• Create a website, establish a social media presence, and start a mailing list. Stick with just a couple of platforms at first. Twitter, Facebook, and Google Plus need regular attention, and the person who handles your social media doesn’t need to be overwhelmed.
  • Assign responsibilities. Decide who will book gigs, who will run sound, and who will handle the website and social media.

Keeping It Moving

  • Book your first gig within 2 months of your first rehearsal. This keeps the momentum going, for a booked gig helps drive rehearsals: it’s a measurable goal. Also, a band needs a shakedown gig early on to identify problems that need to be worked out. Open mics are perfect, low-key events for a first gig, and it’s okay if you don’t make any money on this one. But send out email reminders about your gig, hand out business cards to everyone there, and get email addresses.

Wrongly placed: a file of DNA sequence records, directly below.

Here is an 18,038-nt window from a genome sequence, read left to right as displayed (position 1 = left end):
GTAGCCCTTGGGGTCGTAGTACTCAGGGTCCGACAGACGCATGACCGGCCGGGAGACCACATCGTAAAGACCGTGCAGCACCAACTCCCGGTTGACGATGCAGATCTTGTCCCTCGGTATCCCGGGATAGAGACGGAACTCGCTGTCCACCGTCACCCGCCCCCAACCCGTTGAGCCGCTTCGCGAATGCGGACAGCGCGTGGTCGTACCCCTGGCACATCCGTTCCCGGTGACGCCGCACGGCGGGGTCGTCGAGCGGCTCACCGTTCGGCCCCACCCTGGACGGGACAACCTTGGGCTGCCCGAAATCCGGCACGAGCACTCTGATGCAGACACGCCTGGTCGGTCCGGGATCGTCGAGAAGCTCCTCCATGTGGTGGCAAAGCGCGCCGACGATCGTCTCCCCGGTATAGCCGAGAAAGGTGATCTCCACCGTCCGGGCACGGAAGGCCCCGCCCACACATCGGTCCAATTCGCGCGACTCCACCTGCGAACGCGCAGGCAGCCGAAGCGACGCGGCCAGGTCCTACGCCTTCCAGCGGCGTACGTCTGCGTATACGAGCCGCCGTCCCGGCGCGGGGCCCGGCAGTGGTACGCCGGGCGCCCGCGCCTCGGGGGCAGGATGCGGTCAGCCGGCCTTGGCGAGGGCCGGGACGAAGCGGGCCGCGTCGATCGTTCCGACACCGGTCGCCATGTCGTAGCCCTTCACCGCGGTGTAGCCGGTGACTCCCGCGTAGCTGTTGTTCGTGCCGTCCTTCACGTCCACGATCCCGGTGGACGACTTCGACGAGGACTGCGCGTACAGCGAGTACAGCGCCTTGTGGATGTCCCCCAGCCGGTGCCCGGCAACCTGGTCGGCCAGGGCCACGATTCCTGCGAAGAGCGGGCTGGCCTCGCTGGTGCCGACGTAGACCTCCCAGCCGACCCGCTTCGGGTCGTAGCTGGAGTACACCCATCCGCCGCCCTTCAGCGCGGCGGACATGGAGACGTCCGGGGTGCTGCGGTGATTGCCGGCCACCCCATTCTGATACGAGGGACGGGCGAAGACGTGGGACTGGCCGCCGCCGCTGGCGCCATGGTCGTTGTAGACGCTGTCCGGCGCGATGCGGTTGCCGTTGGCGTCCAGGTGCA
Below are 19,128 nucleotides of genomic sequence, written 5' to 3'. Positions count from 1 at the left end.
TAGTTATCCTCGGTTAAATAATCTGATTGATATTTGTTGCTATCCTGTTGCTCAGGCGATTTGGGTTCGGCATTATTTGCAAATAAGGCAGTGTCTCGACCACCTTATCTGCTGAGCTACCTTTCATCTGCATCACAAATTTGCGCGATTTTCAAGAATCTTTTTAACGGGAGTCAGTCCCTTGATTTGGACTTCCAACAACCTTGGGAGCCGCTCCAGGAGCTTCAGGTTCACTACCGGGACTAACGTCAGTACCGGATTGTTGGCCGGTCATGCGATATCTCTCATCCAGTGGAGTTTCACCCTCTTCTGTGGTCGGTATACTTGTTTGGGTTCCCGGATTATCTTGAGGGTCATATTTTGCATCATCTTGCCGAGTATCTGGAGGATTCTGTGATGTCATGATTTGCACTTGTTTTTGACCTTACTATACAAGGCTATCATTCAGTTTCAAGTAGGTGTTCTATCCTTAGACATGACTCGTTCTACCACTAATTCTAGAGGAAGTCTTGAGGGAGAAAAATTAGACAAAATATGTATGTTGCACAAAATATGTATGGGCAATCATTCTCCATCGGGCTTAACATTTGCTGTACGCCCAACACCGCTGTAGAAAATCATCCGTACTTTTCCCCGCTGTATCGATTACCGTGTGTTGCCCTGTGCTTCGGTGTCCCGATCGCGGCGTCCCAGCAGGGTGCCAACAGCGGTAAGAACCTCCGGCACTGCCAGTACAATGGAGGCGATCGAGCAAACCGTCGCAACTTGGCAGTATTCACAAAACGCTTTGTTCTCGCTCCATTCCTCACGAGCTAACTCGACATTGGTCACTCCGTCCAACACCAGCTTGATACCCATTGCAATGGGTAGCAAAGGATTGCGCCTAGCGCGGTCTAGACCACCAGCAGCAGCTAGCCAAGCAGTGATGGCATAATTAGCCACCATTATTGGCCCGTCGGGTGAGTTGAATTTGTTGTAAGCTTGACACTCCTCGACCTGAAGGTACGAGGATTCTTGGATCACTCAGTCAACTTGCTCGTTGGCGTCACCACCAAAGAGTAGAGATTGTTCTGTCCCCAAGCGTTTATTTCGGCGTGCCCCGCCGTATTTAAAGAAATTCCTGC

• Gig regularly. Not doing this is one quick way to kill a band. You don’t have to play 120 dates per year, but you need to play out as often as it takes to achieve your goals.
  • Band_Practice_by_BiffnoLearn new material and rehearse it regularly. Not doing this is the other quick way to kill a band. Keep up with the set lists for each venue, and make sure you swap out material before you return to one of them. And make sure everyone involved in your new project understands the difference between practice and rehearsal.